near Salem, Oregon
Heritage Landmark of The United Methodist Church
In 1831, four Flathead Indians from The Oregon Country walked to St. Louis "seeking a book containing directions on how to conduct themselves in order to enjoy" the favor of "the Great Spirit." Their story, told in a letter which appeared in The Christian Advocate and Journal, caused a sensation. In short order the Board of Missions of the Methodist Episcopal Church appointed the Rev. Jason Lee (1803-1845) Missionary to the Flathead Indians.
With a small party of co-workers, Lee traveled west with a fur trading expedition. Upon arrival in The Oregon Country in 1834, he established a mission on the Willamette River.
Lee set out to The Oregon Country dedicated to his spiritual task of taking the gospel to "the red men of the West." But in the Willamette there were few to convert. The native population had been decimated by the white man's diseases that had arrived earlier on sailing ships. Lee soon recognized that his mission was not to the rapidly disappearing Native Americans but to the United States settlers who were to immigrate to the area.
A second contingent of missionaries sailed to The Oregon Country via Cape Horn and Hawaii in 1837. They included several women, among them Anna Maria Pittman who soon became Mrs. Jason Lee.
In 1839, "The Great Reinforcement" sailed for Oregon. Never before had the Board of Missions sent out such a large contingent of missionaries. It included five preachers, four mechanics, four teachers, two farmers, an accountant, and their families. Among them were George Abernathy, The Oregon Country's future first governor and Ira Babcock, who became Oregon's first Supreme Judge.
Historically, the mission site has both spiritual and secular significance. The missionaries' leadership in education, farming, and manufacturing made an important difference in Oregon's social, cultural, and economic future. Lee's support of United States ownership of The Oregon Country, ownership which was contested by Great Britain, made him an important early political figure as well.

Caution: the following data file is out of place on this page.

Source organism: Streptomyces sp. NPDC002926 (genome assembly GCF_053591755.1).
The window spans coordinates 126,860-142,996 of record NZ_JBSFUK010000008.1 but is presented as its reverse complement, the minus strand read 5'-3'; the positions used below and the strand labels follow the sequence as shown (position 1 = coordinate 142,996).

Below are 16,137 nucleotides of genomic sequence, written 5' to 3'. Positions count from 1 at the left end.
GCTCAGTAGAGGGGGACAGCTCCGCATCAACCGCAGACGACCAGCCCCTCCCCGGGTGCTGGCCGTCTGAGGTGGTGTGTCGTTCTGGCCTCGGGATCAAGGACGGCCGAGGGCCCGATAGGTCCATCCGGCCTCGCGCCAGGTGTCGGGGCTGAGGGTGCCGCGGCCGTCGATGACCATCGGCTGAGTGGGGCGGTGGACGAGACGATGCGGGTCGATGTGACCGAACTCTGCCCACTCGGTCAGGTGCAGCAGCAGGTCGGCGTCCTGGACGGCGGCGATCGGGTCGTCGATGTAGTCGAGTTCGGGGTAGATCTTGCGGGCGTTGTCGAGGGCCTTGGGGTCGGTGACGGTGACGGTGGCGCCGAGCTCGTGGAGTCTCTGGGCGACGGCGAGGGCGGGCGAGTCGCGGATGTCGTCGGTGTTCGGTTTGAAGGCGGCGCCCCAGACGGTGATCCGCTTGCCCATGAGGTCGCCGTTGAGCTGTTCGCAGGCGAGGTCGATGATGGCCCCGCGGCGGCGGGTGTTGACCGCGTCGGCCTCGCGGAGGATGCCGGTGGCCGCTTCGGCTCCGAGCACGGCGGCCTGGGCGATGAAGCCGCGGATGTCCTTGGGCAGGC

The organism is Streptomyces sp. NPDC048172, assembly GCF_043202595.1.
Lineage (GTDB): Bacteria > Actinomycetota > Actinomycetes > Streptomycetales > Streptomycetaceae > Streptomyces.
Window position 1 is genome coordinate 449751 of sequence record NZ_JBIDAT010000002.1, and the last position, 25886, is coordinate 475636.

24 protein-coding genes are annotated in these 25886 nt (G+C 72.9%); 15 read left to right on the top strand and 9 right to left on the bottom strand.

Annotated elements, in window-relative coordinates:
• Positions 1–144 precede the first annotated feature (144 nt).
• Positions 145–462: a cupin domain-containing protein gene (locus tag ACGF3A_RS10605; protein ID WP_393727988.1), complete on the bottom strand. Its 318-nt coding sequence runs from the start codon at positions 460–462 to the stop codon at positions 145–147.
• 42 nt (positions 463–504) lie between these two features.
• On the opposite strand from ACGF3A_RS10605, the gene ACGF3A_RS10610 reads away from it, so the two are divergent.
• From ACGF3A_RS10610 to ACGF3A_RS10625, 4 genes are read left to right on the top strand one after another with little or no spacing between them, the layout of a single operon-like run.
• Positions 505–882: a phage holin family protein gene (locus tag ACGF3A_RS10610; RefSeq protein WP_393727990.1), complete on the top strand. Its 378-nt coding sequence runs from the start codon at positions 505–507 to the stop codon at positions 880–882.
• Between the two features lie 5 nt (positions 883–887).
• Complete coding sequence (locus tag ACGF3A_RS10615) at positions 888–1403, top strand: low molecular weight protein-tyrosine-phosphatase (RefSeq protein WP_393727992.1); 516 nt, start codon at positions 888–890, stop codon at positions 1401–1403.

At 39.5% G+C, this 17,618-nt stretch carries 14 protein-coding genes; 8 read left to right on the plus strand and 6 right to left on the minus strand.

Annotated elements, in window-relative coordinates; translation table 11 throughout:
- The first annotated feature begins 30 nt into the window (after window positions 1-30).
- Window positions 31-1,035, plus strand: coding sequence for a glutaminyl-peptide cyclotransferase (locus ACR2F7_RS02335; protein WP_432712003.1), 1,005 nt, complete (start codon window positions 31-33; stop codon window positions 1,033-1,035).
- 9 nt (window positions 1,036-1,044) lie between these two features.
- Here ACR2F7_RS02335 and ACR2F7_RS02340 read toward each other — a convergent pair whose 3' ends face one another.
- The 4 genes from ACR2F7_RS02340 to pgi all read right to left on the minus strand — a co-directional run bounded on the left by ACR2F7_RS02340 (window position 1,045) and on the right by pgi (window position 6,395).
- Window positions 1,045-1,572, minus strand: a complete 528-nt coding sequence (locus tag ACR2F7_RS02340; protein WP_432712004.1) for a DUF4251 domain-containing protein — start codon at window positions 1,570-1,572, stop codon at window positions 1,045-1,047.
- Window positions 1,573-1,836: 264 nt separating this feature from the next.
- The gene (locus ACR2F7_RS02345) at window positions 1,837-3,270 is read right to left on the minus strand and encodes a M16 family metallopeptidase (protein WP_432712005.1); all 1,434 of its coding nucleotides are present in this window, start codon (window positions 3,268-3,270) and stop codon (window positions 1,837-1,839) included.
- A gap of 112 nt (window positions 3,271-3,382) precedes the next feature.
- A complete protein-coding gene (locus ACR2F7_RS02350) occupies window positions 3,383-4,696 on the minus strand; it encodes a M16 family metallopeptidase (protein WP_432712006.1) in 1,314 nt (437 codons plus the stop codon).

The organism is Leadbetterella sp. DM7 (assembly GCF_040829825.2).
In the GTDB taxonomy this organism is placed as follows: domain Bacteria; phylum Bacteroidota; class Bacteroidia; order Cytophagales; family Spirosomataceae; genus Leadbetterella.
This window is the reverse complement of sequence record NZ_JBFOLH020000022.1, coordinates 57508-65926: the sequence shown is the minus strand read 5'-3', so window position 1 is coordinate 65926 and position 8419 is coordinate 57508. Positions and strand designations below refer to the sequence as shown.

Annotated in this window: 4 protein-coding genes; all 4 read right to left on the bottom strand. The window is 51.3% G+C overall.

In 1843, reports sent east to the Board from a disgruntled missionary prompted it to replace Lee with a new superintendent who dissolved the mission and sold its property, an action the Board later regretted.
Jason Lee spent less than ten years in The Oregon Country and died before this area became The Oregon Territory in 1848. Today there are statues of Lee on the Oregon State Capitol grounds and in Statuary Hall in the United States Capitol.
Points of interest at this Heritage Landmark: This landmark marks the site where in 1843, Rev. Jason Lee established Willamette Mission, the place where U.S. government began in the Pacific Northwest. The compound included a Mission House which served as a school, chapel, and living quarters. Other buildings included a barn, blacksmith shop, granary, and hospital. Nothing remains of the original structures but an archaelogical dig confirmed the location of the mission and recovered over 7,500 artifacts.
This United Methodist Heritage Landmark is part of Willamette Mission State Park, an Orgegon State Park which is on the National Register of Historic Places. From a platform across Mission Lake, visitors can view a steel skeleton which replicates the dimensions, orientation, and chimney locations of the original mission. Interpretive panels at the platform tell the story of the Willamette Mission. There us also a marker which identifies that place as a United Methodist Historic Site. Bordering that marker are roses descended from the bush given to Anna Maria Pittman the day she married Jason Lee.
Special events: This a popular destination for United Methodist heritage tours and church picnics.
Area attractions: Salem, Oregon's capital, is 8 miles south of the park. Willamette University, a United Methodist-related college founded by the missionaries, is located in Salem and is the oldest institution of higher learning in the West. Within an hour's drive from Willamette Mission State Park site is Portland, Eugene, the Pacific Ocean, and the Cascade Mountains.
To visit: Summer and fall are the best times of year to visit, because parts of the park flood in the winter and spring. Otherwise Willamette Mission State Park is open from dawn to dusk every day. During the tourist season, there is a fee of $3.00 per day per vehicle. For information about park facilities, contact the Oregon Parks and Recreation Department, 1115 Commercial Street, NE, Salem, OR 97301-1002 or visit http://www.oregonstateparks.org.
Location: Within the boundaries of the Oregon-Idaho Annual Conference in Marion County, Oregon. This Heritage Landmark is part of Willamette Mission State Park on Wheatland Road, eight miles north of Salem.
Food and lodging: There are picnic facilities at the park, and restaurants and motels in Salem.
Directions: Just north of Salem, take the Brooks exit off Interstate 5. Follow Wheatland Road to Willamette Mission State Park. The mission site, which was on the banks of the Willamette River until the river changed course, now sits on the banks of Mission Lake. The best place to appreciate the ghost structure is from a viewing platform across the lake. Interpretive panels at the platform tell the story of the Willamette Mission.
For further information, contact: Nancie Peacocke Fadeley, 260 Sunset Drive, Eugene, OR 97403
To learn more about United Methodist church history in this area:
Oregon-Idaho Annual Conference Archives, Willamette University, 900 State St., Salem, OR 97301; 503-371-3901; Charlotte Hook, Archivist.
Cornelius J. Brosnan, Jason Lee, Prophet of the New Oregon (Rutland, VT: Academy Books, 1985; Reprint of 1932 original).
Robert J. Loewenberg, Equality on the Oregon Frontier: Jason Lee and the Methodist Mission, 1834-1843 (Seattle: University of Washington Press, 1976).